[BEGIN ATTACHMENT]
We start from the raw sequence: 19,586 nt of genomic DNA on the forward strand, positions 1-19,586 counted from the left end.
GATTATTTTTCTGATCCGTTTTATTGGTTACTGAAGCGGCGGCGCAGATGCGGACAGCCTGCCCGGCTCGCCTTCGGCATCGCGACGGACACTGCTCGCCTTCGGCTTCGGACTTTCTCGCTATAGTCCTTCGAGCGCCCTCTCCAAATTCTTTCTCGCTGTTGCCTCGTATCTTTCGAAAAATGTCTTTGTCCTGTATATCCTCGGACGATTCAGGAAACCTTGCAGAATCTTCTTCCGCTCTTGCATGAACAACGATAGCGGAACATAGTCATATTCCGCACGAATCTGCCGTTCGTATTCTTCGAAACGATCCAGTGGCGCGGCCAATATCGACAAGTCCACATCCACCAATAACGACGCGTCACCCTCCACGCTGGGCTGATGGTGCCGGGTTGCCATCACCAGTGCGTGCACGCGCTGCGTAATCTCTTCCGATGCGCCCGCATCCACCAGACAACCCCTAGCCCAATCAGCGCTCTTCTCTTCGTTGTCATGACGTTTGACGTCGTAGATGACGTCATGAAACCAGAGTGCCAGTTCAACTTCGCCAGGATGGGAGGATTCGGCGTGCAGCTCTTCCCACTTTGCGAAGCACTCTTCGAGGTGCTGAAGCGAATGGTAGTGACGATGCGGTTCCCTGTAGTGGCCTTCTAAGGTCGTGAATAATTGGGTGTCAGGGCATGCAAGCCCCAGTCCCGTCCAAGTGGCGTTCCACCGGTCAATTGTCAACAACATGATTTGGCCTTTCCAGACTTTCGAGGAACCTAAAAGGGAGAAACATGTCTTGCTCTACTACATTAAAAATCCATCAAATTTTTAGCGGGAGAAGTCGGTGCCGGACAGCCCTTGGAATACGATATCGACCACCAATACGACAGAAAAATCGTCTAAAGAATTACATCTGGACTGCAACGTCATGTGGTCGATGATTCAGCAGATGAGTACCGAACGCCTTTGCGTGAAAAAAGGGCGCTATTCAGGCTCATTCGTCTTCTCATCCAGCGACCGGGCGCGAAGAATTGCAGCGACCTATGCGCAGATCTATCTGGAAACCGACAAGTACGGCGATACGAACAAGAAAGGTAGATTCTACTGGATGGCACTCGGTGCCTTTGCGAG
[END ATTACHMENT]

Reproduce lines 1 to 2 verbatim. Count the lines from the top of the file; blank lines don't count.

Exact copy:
We start from the raw sequence: 19,586 nt of genomic DNA on the forward strand, positions 1-19,586 counted from the left end.
GATTATTTTTCTGATCCGTTTTATTGGTTACTGAAGCGGCGGCGCAGATGCGGACAGCCTGCCCGGCTCGCCTTCGGCATCGCGACGGACACTGCTCGCCTTCGGCTTCGGACTTTCTCGCTATAGTCCTTCGAGCGCCCTCTCCAAATTCTTTCTCGCTGTTGCCTCGTATCTTTCGAAAAATGTCTTTGTCCTGTATATCCTCGGACGATTCAGGAAACCTTGCAGAATCTTCTTCCGCTCTTGCATGAACAACGATAGCGGAACATAGTCATATTCCGCACGAATCTGCCGTTCGTATTCTTCGAAACGATCCAGTGGCGCGGCCAATATCGACAAGTCCACATCCACCAATAACGACGCGTCACCCTCCACGCTGGGCTGATGGTGCCGGGTTGCCATCACCAGTGCGTGCACGCGCTGCGTAATCTCTTCCGATGCGCCCGCATCCACCAGACAACCCCTAGCCCAATCAGCGCTCTTCTCTTCGTTGTCATGACGTTTGACGTCGTAGATGACGTCATGAAACCAGAGTGCCAGTTCAACTTCGCCAGGATGGGAGGATTCGGCGTGCAGCTCTTCCCACTTTGCGAAGCACTCTTCGAGGTGCTGAAGCGAATGGTAGTGACGATGCGGTTCCCTGTAGTGGCCTTCTAAGGTCGTGAATAATTGGGTGTCAGGGCATGCAAGCCCCAGTCCCGTCCAAGTGGCGTTCCACCGGTCAATTGTCAACAACATGATTTGGCCTTTCCAGACTTTCGAGGAACCTAAAAGGGAGAAACATGTCTTGCTCTACTACATTAAAAATCCATCAAATTTTTAGCGGGAGAAGTCGGTGCCGGACAGCCCTTGGAATACGATATCGACCACCAATACGACAGAAAAATCGTCTAAAGAATTACATCTGGACTGCAACGTCATGTGGTCGATGATTCAGCAGATGAGTACCGAACGCCTTTGCGTGAAAAAAGGGCGCTATTCAGGCTCATTCGTCTTCTCATCCAGCGACCGGGCGCGAAGAATTGCAGCGACCTATGCGCAGATCTATCTGGAAACCGACAAGTACGGCGATACGAACAAGAAAGGTAGATTCTACTGGATGGCACTCGGTGCCTTTGCGAG